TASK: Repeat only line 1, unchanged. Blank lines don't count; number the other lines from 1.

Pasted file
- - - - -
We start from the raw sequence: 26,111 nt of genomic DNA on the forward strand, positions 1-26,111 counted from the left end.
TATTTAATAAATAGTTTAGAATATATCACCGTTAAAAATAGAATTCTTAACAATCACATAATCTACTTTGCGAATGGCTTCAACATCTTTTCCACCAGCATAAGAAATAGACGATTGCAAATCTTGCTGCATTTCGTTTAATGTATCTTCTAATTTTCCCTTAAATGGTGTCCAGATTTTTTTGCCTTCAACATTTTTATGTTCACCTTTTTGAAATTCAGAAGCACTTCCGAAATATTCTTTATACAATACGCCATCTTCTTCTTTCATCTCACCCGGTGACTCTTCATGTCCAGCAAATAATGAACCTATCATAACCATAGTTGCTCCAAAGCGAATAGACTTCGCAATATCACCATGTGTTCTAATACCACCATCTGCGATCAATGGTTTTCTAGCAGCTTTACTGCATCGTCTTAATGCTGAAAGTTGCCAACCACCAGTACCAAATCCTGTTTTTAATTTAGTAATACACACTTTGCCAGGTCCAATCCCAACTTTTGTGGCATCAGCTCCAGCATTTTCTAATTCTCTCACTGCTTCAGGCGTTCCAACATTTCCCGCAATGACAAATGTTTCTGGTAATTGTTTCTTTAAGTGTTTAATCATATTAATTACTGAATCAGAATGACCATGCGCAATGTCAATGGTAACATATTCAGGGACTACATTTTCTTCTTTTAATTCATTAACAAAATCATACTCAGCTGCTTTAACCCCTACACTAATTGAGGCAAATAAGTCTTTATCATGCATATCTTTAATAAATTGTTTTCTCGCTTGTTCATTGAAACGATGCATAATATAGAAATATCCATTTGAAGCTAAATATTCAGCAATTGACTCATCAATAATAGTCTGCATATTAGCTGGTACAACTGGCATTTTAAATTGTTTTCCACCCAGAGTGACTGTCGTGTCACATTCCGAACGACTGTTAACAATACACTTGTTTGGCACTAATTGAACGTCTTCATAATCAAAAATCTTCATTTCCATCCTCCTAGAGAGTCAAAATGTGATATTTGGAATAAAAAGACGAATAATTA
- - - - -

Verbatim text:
We start from the raw sequence: 26,111 nt of genomic DNA on the forward strand, positions 1-26,111 counted from the left end.